Frankincense oil

Frankincense oil: uses and benefits

What springs to mind when you think about frankincense? Is it the gifts of gold, frankincense and myrrh that were given by The Three Wise Men to Jesus Christ? Or maybe it’s a smell that you associate with Christmas?

Many people may be able to recall learning about this biblical event, which is recorded in the Gospel of Matthew (Matthew 2:11).1 Biblical references aside, frankincense essential oil is known worldwide as the King of Oils2 and reportedly has lots of health-related benefits (more on these below). It’s for this very reason that it’s been used in Ayurvedic medicine for centuries.3 Frankincense oil is sourced from the sticky sap of the Bowellia Carterii or Bowellia Sacra tree that can be found in Somalia, Ethiopia, Oman, Yemen, India and China.4 Frankincense goes by several names other than frankincense. They are - Bowellia Carterii, Bowellia Sacra and Olibanum.5

How is it made?

As with most essential oils, frankincense oil is extracted from the tree sap in a number of ways, which usually involves steam distillation. It’s also possible to dry it out and use it in its dried form too.

How long have people been using frankincense for?

Frankincense goes back a long way! It’s said to have been traded in the Middle East and North Africa for more than 5,000 years.

Its roots go so far back that sacks of frankincense appear in the murals that decorate the walls of  the temple of Queen Hatshepsut, who once ruled Egypt and died around 480BC. Meanwhile, in the Holy Bible, frankincense and myrrh were components of the holy incense that were ritually burned in Jerusalem’s sacred temples.6

How can it be used?

There’s so much you can do with frankincense oil. You can:7

Apply it

Dilute it with a carrier oil and then apply a few drops to the bottom of your feet or rub it into your pulse points.

Inhale it

Either breathe it in directly from the bottle or sprinkle some droplets on a towel or cloth and pop it under your pillow. You can also breathe it in by lighting some incense sticks.

Diffuse it

Put some in a diffuser and take in the grounding and calming aroma.

Moisture with it

Mix some into your favourite moisturiser to help reduce blemishes and rejuvenate skin.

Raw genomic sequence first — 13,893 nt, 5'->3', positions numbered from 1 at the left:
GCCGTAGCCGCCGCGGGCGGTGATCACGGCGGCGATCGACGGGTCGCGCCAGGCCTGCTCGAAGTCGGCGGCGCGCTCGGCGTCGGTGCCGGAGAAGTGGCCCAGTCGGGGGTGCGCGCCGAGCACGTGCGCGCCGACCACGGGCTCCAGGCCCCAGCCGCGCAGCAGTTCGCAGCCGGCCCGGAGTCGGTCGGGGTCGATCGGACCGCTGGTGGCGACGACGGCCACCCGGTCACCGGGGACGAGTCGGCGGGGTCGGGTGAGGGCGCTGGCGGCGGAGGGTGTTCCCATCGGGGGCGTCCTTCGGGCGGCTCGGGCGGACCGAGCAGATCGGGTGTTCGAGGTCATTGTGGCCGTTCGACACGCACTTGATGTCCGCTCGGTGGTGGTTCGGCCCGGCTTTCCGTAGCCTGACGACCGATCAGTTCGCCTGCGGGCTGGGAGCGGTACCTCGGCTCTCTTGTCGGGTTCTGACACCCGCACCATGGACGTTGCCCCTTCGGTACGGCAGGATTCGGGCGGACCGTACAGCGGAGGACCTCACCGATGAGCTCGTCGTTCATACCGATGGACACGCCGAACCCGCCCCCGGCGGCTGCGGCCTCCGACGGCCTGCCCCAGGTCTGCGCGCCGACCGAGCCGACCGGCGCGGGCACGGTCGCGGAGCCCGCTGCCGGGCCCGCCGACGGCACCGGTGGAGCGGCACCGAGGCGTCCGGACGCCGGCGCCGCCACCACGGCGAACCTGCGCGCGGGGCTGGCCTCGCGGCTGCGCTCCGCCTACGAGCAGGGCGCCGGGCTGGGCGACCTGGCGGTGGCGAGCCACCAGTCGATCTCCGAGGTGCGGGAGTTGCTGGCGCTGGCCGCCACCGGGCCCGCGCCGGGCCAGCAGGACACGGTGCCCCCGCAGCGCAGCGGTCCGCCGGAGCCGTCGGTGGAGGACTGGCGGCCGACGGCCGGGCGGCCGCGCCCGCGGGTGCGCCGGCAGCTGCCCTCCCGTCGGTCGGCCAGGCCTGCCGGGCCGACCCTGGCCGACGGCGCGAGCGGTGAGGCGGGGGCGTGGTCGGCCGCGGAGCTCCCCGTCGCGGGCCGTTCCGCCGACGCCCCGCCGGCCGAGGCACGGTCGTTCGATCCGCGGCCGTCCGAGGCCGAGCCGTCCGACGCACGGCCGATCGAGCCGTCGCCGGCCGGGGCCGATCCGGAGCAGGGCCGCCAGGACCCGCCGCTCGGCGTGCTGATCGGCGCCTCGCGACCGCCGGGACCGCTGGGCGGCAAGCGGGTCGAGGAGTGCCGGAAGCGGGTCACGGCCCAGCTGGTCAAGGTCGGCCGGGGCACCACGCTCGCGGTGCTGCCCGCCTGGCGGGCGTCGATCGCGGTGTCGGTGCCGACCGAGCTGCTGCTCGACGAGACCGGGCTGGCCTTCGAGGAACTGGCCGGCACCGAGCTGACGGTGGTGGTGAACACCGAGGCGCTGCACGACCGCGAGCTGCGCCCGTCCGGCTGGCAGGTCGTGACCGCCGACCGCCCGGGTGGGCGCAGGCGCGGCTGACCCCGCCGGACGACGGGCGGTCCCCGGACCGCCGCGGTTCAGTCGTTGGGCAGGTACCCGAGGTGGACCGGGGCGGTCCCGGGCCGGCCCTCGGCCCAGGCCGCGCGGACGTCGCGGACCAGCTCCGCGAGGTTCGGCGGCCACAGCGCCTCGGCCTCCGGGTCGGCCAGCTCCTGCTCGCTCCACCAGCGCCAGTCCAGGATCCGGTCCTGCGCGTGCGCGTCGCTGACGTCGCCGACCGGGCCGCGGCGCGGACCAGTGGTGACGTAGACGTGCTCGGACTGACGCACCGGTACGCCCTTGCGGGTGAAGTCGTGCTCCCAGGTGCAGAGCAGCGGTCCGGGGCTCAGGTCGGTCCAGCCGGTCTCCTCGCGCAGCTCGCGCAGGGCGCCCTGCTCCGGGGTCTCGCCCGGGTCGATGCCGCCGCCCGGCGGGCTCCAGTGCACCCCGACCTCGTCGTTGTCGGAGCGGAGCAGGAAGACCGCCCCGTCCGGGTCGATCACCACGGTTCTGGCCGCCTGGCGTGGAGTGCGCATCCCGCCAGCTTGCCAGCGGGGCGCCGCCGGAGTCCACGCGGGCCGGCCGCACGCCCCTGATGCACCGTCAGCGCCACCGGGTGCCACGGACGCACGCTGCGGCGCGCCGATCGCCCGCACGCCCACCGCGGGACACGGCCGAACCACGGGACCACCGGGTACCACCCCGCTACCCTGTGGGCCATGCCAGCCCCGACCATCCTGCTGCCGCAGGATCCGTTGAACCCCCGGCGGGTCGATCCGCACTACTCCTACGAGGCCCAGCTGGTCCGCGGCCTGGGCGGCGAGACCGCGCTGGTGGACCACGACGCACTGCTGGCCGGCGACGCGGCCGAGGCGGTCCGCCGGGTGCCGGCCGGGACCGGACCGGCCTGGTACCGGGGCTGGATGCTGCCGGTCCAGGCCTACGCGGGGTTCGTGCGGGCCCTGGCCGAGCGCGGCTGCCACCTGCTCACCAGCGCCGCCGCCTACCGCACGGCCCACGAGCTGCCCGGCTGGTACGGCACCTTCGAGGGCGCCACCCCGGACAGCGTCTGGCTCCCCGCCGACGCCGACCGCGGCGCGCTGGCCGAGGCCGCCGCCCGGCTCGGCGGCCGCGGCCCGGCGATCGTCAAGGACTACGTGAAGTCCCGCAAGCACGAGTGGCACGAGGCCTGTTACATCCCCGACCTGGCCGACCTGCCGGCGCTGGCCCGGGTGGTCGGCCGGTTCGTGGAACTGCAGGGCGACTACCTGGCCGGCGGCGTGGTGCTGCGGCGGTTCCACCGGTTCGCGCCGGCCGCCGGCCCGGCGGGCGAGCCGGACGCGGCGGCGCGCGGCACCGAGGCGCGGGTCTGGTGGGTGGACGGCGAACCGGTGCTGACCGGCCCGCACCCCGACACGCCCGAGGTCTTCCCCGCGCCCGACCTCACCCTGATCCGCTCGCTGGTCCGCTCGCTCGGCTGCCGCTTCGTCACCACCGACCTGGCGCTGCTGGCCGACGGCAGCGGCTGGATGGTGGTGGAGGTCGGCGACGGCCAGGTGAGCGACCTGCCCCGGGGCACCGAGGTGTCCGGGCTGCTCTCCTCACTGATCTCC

Frankincense oil benefits

Frankincense oil has anti-inflammatory and anti-bacterial properties, as well as many more qualities. As a result, there are lots of benefits to using it, including these:8
  1. Soothing properties – studies have found that massaging frankincense can prevent the release of leukotrienes; the compounds that are responsible for causing soreness.9
  2. Improves oral health – it contains something called boswellic acid, which is antibacterial and effective at fighting bad breath, toothache, cavities and mouth sores.

  3. Reduces feelings of anxiety - thanks to its comforting properties it can help calm a busy mind, reducing the feelings of anxiety.

  4. Improve concentration and mood - frankincense can diminish the feelings of stress helping to improve your mood and your concentration.

How to use it safely

Always do a patch test to it make sure it doesn’t irritate your skin and don’t ingest it unless advised by a medical professional. Always follow the manufacturer’s guidelines on how to use it.10

Some interesting facts about frankincense oil

  • When burned, it gives off a sweet, citrusy scent and when combined with myrrh, produces a piney, bitter odour11
  • Cleopatra is said to have used frankincense oil, in conjunction with geranium oil, as a skin treatment.12
  • When buying pure frankincense essential oil, check the label for its Latin name, Boswellia Carterii or Boswellia sacra. No other oils ingredients should be listed.13
  • Studies show that large doses of frankincense may help boost memory in rats. However, this research doesn’t apply to humans.14
Buy Frankincense Oil We hope you’ve found this guide to frankincense oil useful and hopefully come away wanting to give it a try. Intrigued about the popularity of essential oils? Check out this article, ‘The 7 most popular essential oils.’

Last updated: 11 September 2020

AromatherapyNatural Beauty